Cryptocurrency industry faces insurance hurdle to mainstream ambitions

HONG KONG (Reuters) – Cryptocurrency exchanges and traders in Asia are struggling to insure themselves against the risk of break-ins and theft, a factor which they claim is the quenching of large fund management companies investing in an emerging market yet to be embraced by the regulators.

FILE PHOTO: Broken representations of the virtual currency Bitcoin, posted a screen of binary digits, can be seen in this image figure 8 December 2017. REUTERS/dado Ruvic/Illustration

To the buy-in of insurers would be an important step in the crypto-industry efforts to demonstrate that it is solved the problem of storing digital assets are safe after the reputational damage of a series of thefts, and let the attracting investment from the mainstream asset managers.

“The most institutionally minded crypto companies want to buy the right insurance, and in many cases, obtaining sufficient insurance coverage is a statutory or other legal requirement,” said Henri Arslanian, PwC fintech & crypto leader for Asia.

“However, getting such coverage is nearly impossible despite their best efforts.”

Many asset managers are interested in digital assets. A Greenwich Associates survey, published in September, says 72 percent of the institutional investors who responded to the research firm believe crypto has a place in the future.

Last month, Mohamed El-Erian, Allianz’s main economic adviser said that cryptocurrencies could gain broader acceptance as the institutions began to invest in the space.

Most have held off investing until now, however, citing legal uncertainty and a lack of confidence in the existing market infrastructure for the storage and trading of digital assets after a series of hacks, and the dip in the prices.

The total market capitalization of crypto currencies is currently estimated at around $120 billion, compared with more than $800 billion at its peak in January.

“Institutional investors who are interested in investing in crypto will have different requirements, including reliable storage and risk management,” said Hoi Tak Leung, a senior lawyer in Ashurst’s digital economy practice.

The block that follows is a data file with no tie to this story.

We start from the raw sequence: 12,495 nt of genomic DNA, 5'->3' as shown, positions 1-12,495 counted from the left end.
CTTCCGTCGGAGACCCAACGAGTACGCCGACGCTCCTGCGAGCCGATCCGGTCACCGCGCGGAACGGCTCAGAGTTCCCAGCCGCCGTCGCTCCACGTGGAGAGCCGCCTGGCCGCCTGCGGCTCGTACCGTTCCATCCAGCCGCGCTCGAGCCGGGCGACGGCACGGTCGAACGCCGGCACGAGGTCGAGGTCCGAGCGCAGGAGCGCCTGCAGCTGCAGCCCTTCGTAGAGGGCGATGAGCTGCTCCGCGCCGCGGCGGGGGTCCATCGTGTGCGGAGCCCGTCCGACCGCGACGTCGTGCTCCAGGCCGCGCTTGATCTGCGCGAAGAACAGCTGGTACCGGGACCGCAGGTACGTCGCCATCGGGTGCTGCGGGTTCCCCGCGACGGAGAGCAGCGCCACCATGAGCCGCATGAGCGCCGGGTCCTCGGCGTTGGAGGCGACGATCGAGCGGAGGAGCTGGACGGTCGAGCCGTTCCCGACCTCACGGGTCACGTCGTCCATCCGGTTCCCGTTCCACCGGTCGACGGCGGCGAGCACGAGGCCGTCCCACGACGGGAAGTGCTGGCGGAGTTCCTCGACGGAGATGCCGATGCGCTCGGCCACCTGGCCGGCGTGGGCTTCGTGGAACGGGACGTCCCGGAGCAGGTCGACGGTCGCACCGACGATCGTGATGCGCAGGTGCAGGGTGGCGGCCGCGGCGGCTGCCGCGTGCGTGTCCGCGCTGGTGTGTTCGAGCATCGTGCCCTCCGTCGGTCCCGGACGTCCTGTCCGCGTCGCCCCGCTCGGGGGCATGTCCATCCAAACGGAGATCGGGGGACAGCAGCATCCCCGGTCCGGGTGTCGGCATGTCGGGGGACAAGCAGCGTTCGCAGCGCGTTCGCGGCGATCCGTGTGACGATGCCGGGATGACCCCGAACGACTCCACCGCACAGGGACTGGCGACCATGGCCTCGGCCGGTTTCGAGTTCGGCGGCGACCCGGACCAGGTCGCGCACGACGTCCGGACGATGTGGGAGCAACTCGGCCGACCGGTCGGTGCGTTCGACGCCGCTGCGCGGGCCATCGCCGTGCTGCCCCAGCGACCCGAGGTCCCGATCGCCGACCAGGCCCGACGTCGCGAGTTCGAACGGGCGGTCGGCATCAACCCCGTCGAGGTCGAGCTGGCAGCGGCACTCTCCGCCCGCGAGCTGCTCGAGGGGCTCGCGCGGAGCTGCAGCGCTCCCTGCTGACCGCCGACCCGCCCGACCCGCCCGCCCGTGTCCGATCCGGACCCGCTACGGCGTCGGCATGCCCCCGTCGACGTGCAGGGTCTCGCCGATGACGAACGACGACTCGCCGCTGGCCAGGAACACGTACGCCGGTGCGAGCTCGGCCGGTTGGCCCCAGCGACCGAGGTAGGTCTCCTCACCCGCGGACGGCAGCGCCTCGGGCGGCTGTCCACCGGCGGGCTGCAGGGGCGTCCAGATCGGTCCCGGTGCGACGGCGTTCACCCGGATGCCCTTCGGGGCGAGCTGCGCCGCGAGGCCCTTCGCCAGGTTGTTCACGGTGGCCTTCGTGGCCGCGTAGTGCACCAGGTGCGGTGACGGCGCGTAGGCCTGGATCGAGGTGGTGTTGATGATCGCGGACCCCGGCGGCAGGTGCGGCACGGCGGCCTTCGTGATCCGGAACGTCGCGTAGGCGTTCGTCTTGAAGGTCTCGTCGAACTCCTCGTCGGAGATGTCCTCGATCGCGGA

“Inadequate insurance cover, particularly in a volatile sector such as crypto, will be a major obstacle for a greater ‘institutionalisation’ of crypto-investments.”

Regulatory uncertainty is another problem for the large asset managers. While crypto currencies raise a number of concerns for policymakers, including money laundering risks, with few clear frameworks for how cryptocurrencies should be traded, and by whom.

The insurance can take away a number of the supervisors concerns around cyber security. Hong Kong Securities and Futures Commission recently said it was exploring the regulation of crypto-exchange, and indicated that the vast majority of virtual assets held by a regulated stock exchange should insurance.


The love of crypto assets safe and secure is to store a 64 character alphanumeric private key. If the key is lost, the assets are effectively lost.

Assets can be stored online, in the so-called hot wallet, and that is useful for trade but vulnerable to be hacked, or in “cold” offline storage solutions, safe hacks, but it is often hard to access often.

More than $800 million worth of crypto currencies were stolen in the first half of this year, according to data from the Autonomous FOLLOWING, a financial research firm.

Some institutions have started working to resolve this issue, and may be intense competition for the established players.

This year, Loyal, and a group including the Japanese investment bank Nomura (9716.T) have launched platforms that will offer custody services for digital assets.

Despite the industry’s complaints, the insurers say that they do offer coverage. Risk advisor Aon, received about two-dozen questions this year of exchanges and crypto-vaults looking for an insurance policy, according to Thomas Cain, regional director, commercial risk solutions at Aon, the Asian financial services and professions of the group.

“It is not difficult to ensure that companies with large amounts of crypto assets, but given the newness of the asset class and the publicity that some of the crypto-breaches have received, applicants need to make an effort to differentiate themselves,” Cain said.

The sector says also getting closer to the resolution of the custody issue.

“This year there are a number of developments, and some providers have developed authority solutions suitable for institutional customers,” said Tony Gravanis, director of investments at blockchain firm Kenetic Capital.

“Players at the top end of the market are also able to get insurance,” he said.

But this is not the case for all.

A cryptocurrency broker, declining to be named because of the sensitivity of the subject, said insurers are struggling to understand the new technology and the consequences thereof, and that even those who were willing to take insurance would provide only limited coverage.

“We have not yet found an insurance company that provides coverage of a meaningful enough size to make it worthwhile,” he said.

Reporting by Alun John, editing by Jennifer Hughes and Shri Navaratnam

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